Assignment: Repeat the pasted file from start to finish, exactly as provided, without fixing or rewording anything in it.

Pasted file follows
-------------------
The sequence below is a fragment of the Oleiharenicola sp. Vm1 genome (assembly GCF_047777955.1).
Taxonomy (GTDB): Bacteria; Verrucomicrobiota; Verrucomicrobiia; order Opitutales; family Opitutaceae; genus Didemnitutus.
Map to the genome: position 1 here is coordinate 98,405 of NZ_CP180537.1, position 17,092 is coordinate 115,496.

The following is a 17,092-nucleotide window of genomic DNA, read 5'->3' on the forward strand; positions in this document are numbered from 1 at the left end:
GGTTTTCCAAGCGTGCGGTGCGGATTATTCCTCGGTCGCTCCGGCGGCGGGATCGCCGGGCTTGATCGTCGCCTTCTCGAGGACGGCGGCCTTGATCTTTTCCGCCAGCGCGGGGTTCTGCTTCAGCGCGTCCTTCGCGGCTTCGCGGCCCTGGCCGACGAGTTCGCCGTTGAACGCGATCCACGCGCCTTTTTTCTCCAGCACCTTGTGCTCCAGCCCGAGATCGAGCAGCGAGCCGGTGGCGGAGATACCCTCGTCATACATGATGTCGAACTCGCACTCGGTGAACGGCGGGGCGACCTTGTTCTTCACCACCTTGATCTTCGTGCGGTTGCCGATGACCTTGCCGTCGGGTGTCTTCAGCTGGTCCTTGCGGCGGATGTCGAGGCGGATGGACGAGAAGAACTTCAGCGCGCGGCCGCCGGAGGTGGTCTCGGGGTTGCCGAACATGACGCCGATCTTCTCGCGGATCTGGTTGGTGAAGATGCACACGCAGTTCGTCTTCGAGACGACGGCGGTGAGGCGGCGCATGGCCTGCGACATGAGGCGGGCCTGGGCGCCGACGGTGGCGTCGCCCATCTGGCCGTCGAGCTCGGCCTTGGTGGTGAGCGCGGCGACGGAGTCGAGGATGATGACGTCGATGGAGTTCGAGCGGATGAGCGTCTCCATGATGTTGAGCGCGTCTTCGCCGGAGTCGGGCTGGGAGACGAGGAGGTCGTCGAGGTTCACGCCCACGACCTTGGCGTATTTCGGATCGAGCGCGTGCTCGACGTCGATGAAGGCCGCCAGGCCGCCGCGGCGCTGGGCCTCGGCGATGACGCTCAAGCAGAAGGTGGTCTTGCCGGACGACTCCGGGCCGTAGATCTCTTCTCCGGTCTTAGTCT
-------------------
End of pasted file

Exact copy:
The sequence below is a fragment of the Oleiharenicola sp. Vm1 genome (assembly GCF_047777955.1).
Taxonomy (GTDB): Bacteria; Verrucomicrobiota; Verrucomicrobiia; order Opitutales; family Opitutaceae; genus Didemnitutus.
Map to the genome: position 1 here is coordinate 98,405 of NZ_CP180537.1, position 17,092 is coordinate 115,496.

The following is a 17,092-nucleotide window of genomic DNA, read 5'->3' on the forward strand; positions in this document are numbered from 1 at the left end:
GGTTTTCCAAGCGTGCGGTGCGGATTATTCCTCGGTCGCTCCGGCGGCGGGATCGCCGGGCTTGATCGTCGCCTTCTCGAGGACGGCGGCCTTGATCTTTTCCGCCAGCGCGGGGTTCTGCTTCAGCGCGTCCTTCGCGGCTTCGCGGCCCTGGCCGACGAGTTCGCCGTTGAACGCGATCCACGCGCCTTTTTTCTCCAGCACCTTGTGCTCCAGCCCGAGATCGAGCAGCGAGCCGGTGGCGGAGATACCCTCGTCATACATGATGTCGAACTCGCACTCGGTGAACGGCGGGGCGACCTTGTTCTTCACCACCTTGATCTTCGTGCGGTTGCCGATGACCTTGCCGTCGGGTGTCTTCAGCTGGTCCTTGCGGCGGATGTCGAGGCGGATGGACGAGAAGAACTTCAGCGCGCGGCCGCCGGAGGTGGTCTCGGGGTTGCCGAACATGACGCCGATCTTCTCGCGGATCTGGTTGGTGAAGATGCACACGCAGTTCGTCTTCGAGACGACGGCGGTGAGGCGGCGCATGGCCTGCGACATGAGGCGGGCCTGGGCGCCGACGGTGGCGTCGCCCATCTGGCCGTCGAGCTCGGCCTTGGTGGTGAGCGCGGCGACGGAGTCGAGGATGATGACGTCGATGGAGTTCGAGCGGATGAGCGTCTCCATGATGTTGAGCGCGTCTTCGCCGGAGTCGGGCTGGGAGACGAGGAGGTCGTCGAGGTTCACGCCCACGACCTTGGCGTATTTCGGATCGAGCGCGTGCTCGACGTCGATGAAGGCCGCCAGGCCGCCGCGGCGCTGGGCCTCGGCGATGACGCTCAAGCAGAAGGTGGTCTTGCCGGACGACTCCGGGCCGTAGATCTCTTCTCCGGTCTTAGTCT